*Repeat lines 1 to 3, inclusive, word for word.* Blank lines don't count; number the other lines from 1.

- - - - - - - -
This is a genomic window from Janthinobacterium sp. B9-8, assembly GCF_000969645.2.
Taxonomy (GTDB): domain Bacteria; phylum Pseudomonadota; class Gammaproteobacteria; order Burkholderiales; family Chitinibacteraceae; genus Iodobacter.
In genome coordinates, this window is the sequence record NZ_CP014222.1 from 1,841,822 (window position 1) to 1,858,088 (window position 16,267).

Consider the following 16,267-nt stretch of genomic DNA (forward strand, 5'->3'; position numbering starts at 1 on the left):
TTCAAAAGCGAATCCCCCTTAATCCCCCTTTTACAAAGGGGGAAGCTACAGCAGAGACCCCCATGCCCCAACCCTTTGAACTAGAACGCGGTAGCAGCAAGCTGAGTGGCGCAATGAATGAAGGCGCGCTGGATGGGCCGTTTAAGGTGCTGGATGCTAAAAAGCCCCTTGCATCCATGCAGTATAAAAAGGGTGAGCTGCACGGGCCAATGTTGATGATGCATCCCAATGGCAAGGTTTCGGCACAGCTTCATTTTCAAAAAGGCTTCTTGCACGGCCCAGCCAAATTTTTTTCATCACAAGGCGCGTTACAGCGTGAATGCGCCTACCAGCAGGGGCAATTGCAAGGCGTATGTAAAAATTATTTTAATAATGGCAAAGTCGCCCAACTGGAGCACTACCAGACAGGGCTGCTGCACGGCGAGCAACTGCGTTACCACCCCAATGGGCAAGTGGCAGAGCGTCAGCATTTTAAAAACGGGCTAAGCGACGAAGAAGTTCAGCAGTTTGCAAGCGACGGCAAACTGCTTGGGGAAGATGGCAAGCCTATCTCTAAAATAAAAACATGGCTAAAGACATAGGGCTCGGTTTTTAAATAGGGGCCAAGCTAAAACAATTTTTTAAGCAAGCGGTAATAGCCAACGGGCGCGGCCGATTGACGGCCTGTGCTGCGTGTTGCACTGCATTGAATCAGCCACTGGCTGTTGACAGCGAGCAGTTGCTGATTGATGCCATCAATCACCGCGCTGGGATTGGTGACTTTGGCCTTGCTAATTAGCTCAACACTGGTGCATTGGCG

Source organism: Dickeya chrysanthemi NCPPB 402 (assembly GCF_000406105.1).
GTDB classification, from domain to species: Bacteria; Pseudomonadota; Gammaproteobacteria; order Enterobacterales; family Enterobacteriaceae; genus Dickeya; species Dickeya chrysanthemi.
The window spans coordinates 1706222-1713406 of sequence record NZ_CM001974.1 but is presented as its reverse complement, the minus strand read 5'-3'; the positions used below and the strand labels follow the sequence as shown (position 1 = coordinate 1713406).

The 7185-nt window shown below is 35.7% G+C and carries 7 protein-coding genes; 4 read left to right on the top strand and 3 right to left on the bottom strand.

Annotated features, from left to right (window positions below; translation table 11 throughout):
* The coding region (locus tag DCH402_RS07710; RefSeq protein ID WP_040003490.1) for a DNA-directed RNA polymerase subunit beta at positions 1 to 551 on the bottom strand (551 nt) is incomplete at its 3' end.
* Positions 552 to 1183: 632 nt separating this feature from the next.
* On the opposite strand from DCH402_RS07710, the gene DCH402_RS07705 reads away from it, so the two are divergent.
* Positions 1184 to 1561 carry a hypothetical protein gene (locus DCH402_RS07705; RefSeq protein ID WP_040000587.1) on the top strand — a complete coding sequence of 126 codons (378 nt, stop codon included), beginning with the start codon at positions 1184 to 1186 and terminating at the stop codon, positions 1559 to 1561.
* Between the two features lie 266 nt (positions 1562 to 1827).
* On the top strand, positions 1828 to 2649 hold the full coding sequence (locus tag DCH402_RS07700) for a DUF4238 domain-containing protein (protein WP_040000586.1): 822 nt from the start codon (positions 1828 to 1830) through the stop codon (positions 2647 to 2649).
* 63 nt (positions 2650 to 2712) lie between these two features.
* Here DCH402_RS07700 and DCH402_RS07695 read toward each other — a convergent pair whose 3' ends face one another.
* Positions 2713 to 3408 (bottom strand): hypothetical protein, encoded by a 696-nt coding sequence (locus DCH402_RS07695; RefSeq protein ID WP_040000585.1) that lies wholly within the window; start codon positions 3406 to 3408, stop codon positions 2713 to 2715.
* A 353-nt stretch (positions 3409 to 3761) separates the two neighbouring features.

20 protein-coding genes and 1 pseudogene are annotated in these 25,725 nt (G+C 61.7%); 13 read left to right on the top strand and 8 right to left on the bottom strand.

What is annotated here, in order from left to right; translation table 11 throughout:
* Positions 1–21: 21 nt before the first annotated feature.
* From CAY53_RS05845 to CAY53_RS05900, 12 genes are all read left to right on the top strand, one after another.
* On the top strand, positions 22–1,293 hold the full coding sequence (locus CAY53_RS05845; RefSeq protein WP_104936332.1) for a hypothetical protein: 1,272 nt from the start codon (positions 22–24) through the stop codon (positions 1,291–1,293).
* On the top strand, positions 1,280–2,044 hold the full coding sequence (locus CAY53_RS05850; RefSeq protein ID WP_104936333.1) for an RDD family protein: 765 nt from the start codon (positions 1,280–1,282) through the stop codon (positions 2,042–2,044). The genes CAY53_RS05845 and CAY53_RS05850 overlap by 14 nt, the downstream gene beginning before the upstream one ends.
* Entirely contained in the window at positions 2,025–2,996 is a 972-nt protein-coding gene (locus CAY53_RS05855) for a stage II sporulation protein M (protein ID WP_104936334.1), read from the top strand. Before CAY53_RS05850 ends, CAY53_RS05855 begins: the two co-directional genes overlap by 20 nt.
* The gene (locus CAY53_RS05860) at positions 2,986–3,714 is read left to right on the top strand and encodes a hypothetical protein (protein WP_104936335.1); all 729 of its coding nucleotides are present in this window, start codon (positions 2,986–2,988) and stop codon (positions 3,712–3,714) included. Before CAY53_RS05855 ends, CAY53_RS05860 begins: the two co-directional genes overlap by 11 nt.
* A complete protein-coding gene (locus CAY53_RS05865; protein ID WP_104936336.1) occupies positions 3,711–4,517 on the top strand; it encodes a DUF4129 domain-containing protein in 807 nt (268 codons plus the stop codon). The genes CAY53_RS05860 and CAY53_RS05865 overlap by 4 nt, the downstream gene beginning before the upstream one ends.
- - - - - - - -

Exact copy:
This is a genomic window from Janthinobacterium sp. B9-8, assembly GCF_000969645.2.
Taxonomy (GTDB): domain Bacteria; phylum Pseudomonadota; class Gammaproteobacteria; order Burkholderiales; family Chitinibacteraceae; genus Iodobacter.
In genome coordinates, this window is the sequence record NZ_CP014222.1 from 1,841,822 (window position 1) to 1,858,088 (window position 16,267).